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Tightening the reins


Minority government. Maybe it’s something this province should try.

On the face of it, it might sound like a stupid idea, a year’s-long frustration of a government not being able to get anything done without the support of at least some members of another party.

But on the other hand, it would do wonders to pierce the imperious stance that has come to be a constant feature of governments in this province.

Provincial government in Newfoundland and Labrador — essentially always majorities — follow a traditional pattern.

A new government comes in, usually riding a tide of general voter disdain for the calcified incumbents. The new government inevitably says that they, unlike their predecessors, will consult with voters and make the House of Assembly a more functional place. Heard it before? Of course you have. It’s a broken record. It may even be delivered with good intentions, perhaps, but it suffers from perpetually weak delivery.

After about a year in office, the same old political hardening of the arteries starts up.

Government-knows-best governance doesn’t take long to arrive, and it’s not long before faux-upset cabinet ministers are outraged about things as small as their privilege being affected by social media postings. Legislation stumbles through without thorough analysis — “We’re the government, the people picked us, so our plans cannot be wrong, shut up, naysayers” — and we get Bill 29 or far-off power dams that blow their budgets apart or free ski-hill days at essentially bankrupt ski hills. “Let them eat moguls!”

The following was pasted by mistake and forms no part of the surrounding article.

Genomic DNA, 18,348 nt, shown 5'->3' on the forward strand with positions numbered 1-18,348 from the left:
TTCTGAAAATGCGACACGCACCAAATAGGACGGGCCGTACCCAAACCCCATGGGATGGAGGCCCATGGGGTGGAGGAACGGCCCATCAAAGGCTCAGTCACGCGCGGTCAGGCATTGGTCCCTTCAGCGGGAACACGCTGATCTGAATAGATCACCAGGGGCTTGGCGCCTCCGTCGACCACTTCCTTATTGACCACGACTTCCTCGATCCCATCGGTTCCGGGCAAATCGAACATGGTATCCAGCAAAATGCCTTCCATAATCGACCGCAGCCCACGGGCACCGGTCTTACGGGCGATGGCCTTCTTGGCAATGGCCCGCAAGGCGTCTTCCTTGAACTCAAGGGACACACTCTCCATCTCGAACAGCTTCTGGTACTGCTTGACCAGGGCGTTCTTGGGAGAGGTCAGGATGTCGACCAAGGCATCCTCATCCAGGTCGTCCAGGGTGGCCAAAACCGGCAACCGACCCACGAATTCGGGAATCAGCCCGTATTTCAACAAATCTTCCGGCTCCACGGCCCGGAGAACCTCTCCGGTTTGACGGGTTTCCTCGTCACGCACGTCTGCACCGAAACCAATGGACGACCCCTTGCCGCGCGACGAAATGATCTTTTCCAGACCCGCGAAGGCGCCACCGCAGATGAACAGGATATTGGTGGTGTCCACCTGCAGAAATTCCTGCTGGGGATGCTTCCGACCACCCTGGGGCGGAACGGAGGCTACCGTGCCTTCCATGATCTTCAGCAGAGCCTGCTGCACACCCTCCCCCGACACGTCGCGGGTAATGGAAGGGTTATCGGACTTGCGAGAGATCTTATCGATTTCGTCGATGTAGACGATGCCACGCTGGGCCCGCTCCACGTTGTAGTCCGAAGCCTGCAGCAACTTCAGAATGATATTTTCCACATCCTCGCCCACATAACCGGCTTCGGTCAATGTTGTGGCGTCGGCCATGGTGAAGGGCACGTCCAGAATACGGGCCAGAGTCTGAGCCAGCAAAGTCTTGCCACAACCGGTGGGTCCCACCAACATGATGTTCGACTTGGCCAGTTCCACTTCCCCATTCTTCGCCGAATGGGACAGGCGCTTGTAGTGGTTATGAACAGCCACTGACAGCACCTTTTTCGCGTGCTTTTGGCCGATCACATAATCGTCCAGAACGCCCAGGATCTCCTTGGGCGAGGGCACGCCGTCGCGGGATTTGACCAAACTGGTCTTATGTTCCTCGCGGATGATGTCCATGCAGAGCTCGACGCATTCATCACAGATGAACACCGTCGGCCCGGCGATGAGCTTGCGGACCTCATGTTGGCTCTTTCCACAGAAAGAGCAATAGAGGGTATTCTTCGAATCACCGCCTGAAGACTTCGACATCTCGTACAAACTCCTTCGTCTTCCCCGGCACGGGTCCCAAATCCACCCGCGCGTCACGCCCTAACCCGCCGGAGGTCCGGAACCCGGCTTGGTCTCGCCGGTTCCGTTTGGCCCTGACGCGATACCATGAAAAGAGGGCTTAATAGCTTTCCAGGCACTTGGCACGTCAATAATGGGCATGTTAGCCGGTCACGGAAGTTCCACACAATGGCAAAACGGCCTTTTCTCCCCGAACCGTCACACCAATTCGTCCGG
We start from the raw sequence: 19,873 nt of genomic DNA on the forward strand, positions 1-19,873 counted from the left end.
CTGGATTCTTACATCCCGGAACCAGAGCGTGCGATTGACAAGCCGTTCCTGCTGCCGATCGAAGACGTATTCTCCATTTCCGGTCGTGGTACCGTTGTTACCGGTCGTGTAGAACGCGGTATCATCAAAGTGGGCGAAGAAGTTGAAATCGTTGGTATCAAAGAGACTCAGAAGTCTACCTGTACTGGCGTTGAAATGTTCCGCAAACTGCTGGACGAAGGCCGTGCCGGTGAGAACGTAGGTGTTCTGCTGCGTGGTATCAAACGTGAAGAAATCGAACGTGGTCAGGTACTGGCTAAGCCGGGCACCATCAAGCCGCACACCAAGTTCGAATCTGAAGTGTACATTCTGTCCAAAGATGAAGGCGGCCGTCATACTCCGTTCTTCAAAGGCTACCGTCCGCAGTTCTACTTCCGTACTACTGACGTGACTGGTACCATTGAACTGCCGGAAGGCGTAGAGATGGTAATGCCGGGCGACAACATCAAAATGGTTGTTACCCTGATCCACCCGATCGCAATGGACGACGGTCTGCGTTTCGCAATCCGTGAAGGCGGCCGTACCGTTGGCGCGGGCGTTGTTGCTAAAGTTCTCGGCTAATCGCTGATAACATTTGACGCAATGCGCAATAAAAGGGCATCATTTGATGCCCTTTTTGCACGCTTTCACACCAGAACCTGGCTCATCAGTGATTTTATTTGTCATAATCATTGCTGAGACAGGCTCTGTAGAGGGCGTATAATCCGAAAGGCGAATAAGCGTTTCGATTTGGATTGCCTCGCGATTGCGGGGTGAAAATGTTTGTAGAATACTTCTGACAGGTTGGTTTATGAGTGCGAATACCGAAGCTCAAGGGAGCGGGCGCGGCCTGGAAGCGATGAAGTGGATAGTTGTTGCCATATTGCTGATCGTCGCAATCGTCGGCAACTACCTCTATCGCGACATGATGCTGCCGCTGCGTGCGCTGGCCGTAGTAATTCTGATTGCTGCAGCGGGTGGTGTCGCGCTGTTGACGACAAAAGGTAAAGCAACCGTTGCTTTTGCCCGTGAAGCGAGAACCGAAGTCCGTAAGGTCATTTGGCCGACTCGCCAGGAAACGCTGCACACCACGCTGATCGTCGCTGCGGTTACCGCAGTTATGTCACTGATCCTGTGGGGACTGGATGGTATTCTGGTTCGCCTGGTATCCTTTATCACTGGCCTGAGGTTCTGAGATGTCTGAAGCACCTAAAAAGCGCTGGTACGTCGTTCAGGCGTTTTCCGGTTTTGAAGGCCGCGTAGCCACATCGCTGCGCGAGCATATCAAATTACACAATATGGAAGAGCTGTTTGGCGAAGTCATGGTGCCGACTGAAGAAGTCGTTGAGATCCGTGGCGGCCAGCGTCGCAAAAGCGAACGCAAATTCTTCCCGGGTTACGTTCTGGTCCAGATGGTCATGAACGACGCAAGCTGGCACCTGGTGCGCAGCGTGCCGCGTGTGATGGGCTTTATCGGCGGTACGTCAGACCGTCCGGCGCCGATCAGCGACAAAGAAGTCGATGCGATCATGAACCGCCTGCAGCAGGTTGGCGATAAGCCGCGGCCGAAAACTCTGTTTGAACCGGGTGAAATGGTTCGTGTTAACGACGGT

Thank goodness, important issues like the hurt feelings of an MHA will get full kangaroo court committee hearing, where, no doubt, the government members (the majority at the table) will vote righteously and unanimously for some kind of censure.

Nova Scotia’s election on Tuesday came close enough to being a minority Liberal government to truly shake up the winners. British Columbia’s brand-new minority government seems ready to be toppled by its combined opposition. In both cases, hair’s-breadth governance should inject something a little closer to civility — given that both governments are only a legislator or so away from a vote of non-confidence.

Here, elections seem always to guarantee governments the keys to the kingdom, and a short walk from the lowly, disdained opposition benches to the high ground of the divine right of governance.

Imagine if the government actually had to make a persuasive argument for its agenda, instead of simply delivering it on stone tablets like some kind of legislative Moses strolling in off the mount.

Government members should have to think hard about how they got their jobs every day, not just once every four years or so.

A minority administration might go a long way towards focusing their minds on that.

And it might mean better, more even-handed legislation and process for us all.

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